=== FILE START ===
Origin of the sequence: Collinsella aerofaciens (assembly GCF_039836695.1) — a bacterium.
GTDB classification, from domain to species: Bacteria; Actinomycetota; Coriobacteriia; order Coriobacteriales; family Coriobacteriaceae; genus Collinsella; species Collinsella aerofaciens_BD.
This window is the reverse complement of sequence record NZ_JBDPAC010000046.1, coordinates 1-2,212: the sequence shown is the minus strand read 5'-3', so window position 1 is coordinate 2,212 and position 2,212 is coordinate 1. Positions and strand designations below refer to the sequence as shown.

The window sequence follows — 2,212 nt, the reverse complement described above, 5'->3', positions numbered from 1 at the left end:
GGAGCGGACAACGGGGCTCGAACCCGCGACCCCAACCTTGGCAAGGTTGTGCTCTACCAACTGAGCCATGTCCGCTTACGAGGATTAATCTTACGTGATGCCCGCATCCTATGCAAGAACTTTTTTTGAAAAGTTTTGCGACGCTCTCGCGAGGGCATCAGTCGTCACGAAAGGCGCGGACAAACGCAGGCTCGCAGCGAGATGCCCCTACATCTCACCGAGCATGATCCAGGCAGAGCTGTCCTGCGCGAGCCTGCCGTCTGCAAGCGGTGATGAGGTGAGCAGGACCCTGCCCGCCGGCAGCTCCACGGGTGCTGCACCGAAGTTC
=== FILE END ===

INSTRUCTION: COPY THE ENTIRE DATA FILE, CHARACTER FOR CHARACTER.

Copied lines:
Origin of the sequence: Collinsella aerofaciens (assembly GCF_039836695.1) — a bacterium.
GTDB classification, from domain to species: Bacteria; Actinomycetota; Coriobacteriia; order Coriobacteriales; family Coriobacteriaceae; genus Collinsella; species Collinsella aerofaciens_BD.
This window is the reverse complement of sequence record NZ_JBDPAC010000046.1, coordinates 1-2,212: the sequence shown is the minus strand read 5'-3', so window position 1 is coordinate 2,212 and position 2,212 is coordinate 1. Positions and strand designations below refer to the sequence as shown.

The window sequence follows — 2,212 nt, the reverse complement described above, 5'->3', positions numbered from 1 at the left end:
GGAGCGGACAACGGGGCTCGAACCCGCGACCCCAACCTTGGCAAGGTTGTGCTCTACCAACTGAGCCATGTCCGCTTACGAGGATTAATCTTACGTGATGCCCGCATCCTATGCAAGAACTTTTTTTGAAAAGTTTTGCGACGCTCTCGCGAGGGCATCAGTCGTCACGAAAGGCGCGGACAAACGCAGGCTCGCAGCGAGATGCCCCTACATCTCACCGAGCATGATCCAGGCAGAGCTGTCCTGCGCGAGCCTGCCGTCTGCAAGCGGTGATGAGGTGAGCAGGACCCTGCCCGCCGGCAGCTCCACGGGTGCTGCACCGAAGTTC